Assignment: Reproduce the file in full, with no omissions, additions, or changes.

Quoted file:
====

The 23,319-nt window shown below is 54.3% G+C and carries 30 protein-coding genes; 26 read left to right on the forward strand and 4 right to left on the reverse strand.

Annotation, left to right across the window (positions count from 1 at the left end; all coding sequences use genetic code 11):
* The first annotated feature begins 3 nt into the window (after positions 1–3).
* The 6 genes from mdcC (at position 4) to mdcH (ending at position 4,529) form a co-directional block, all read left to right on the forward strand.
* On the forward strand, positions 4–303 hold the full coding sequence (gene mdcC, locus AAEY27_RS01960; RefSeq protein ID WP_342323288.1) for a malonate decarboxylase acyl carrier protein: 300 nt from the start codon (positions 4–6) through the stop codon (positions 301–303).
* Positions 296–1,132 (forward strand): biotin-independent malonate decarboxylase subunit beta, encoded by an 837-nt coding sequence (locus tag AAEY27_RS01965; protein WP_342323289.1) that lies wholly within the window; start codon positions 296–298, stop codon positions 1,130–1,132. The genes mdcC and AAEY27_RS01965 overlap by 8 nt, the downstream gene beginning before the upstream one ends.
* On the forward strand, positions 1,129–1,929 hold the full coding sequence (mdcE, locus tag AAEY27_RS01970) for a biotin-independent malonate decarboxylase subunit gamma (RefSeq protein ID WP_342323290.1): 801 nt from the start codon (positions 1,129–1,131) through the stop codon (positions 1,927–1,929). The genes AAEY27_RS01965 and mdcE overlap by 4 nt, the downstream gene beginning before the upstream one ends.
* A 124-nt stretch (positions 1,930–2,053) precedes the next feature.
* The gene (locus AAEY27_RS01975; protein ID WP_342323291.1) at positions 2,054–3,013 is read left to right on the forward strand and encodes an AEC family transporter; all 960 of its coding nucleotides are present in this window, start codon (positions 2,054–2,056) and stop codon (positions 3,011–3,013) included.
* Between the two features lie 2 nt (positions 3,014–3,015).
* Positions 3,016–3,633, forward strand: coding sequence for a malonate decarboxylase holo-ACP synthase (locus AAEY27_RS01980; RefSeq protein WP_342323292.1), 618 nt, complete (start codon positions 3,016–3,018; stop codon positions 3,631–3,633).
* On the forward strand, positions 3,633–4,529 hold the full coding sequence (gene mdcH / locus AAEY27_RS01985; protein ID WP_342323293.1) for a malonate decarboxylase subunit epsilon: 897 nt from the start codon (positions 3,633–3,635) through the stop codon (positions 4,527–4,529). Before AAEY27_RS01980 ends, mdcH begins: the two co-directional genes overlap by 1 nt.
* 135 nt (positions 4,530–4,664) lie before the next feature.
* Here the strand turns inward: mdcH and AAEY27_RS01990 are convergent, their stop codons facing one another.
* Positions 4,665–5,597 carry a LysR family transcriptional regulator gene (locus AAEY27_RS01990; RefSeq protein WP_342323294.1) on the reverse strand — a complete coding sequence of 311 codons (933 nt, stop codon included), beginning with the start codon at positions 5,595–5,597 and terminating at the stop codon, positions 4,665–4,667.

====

The 23,319-nt window shown below is 54.3% G+C and carries 30 protein-coding genes; 26 read left to right on the forward strand and 4 right to left on the reverse strand.

Annotation, left to right across the window (positions count from 1 at the left end; all coding sequences use genetic code 11):
* The first annotated feature begins 3 nt into the window (after positions 1–3).
* The 6 genes from mdcC (at position 4) to mdcH (ending at position 4,529) form a co-directional block, all read left to right on the forward strand.
* On the forward strand, positions 4–303 hold the full coding sequence (gene mdcC, locus AAEY27_RS01960; RefSeq protein ID WP_342323288.1) for a malonate decarboxylase acyl carrier protein: 300 nt from the start codon (positions 4–6) through the stop codon (positions 301–303).
* Positions 296–1,132 (forward strand): biotin-independent malonate decarboxylase subunit beta, encoded by an 837-nt coding sequence (locus tag AAEY27_RS01965; protein WP_342323289.1) that lies wholly within the window; start codon positions 296–298, stop codon positions 1,130–1,132. The genes mdcC and AAEY27_RS01965 overlap by 8 nt, the downstream gene beginning before the upstream one ends.
* On the forward strand, positions 1,129–1,929 hold the full coding sequence (mdcE, locus tag AAEY27_RS01970) for a biotin-independent malonate decarboxylase subunit gamma (RefSeq protein ID WP_342323290.1): 801 nt from the start codon (positions 1,129–1,131) through the stop codon (positions 1,927–1,929). The genes AAEY27_RS01965 and mdcE overlap by 4 nt, the downstream gene beginning before the upstream one ends.
* A 124-nt stretch (positions 1,930–2,053) precedes the next feature.
* The gene (locus AAEY27_RS01975; protein ID WP_342323291.1) at positions 2,054–3,013 is read left to right on the forward strand and encodes an AEC family transporter; all 960 of its coding nucleotides are present in this window, start codon (positions 2,054–2,056) and stop codon (positions 3,011–3,013) included.
* Between the two features lie 2 nt (positions 3,014–3,015).
* Positions 3,016–3,633, forward strand: coding sequence for a malonate decarboxylase holo-ACP synthase (locus AAEY27_RS01980; RefSeq protein WP_342323292.1), 618 nt, complete (start codon positions 3,016–3,018; stop codon positions 3,631–3,633).
* On the forward strand, positions 3,633–4,529 hold the full coding sequence (gene mdcH / locus AAEY27_RS01985; protein ID WP_342323293.1) for a malonate decarboxylase subunit epsilon: 897 nt from the start codon (positions 3,633–3,635) through the stop codon (positions 4,527–4,529). Before AAEY27_RS01980 ends, mdcH begins: the two co-directional genes overlap by 1 nt.
* 135 nt (positions 4,530–4,664) lie before the next feature.
* Here the strand turns inward: mdcH and AAEY27_RS01990 are convergent, their stop codons facing one another.
* Positions 4,665–5,597 carry a LysR family transcriptional regulator gene (locus AAEY27_RS01990; RefSeq protein WP_342323294.1) on the reverse strand — a complete coding sequence of 311 codons (933 nt, stop codon included), beginning with the start codon at positions 5,595–5,597 and terminating at the stop codon, positions 4,665–4,667.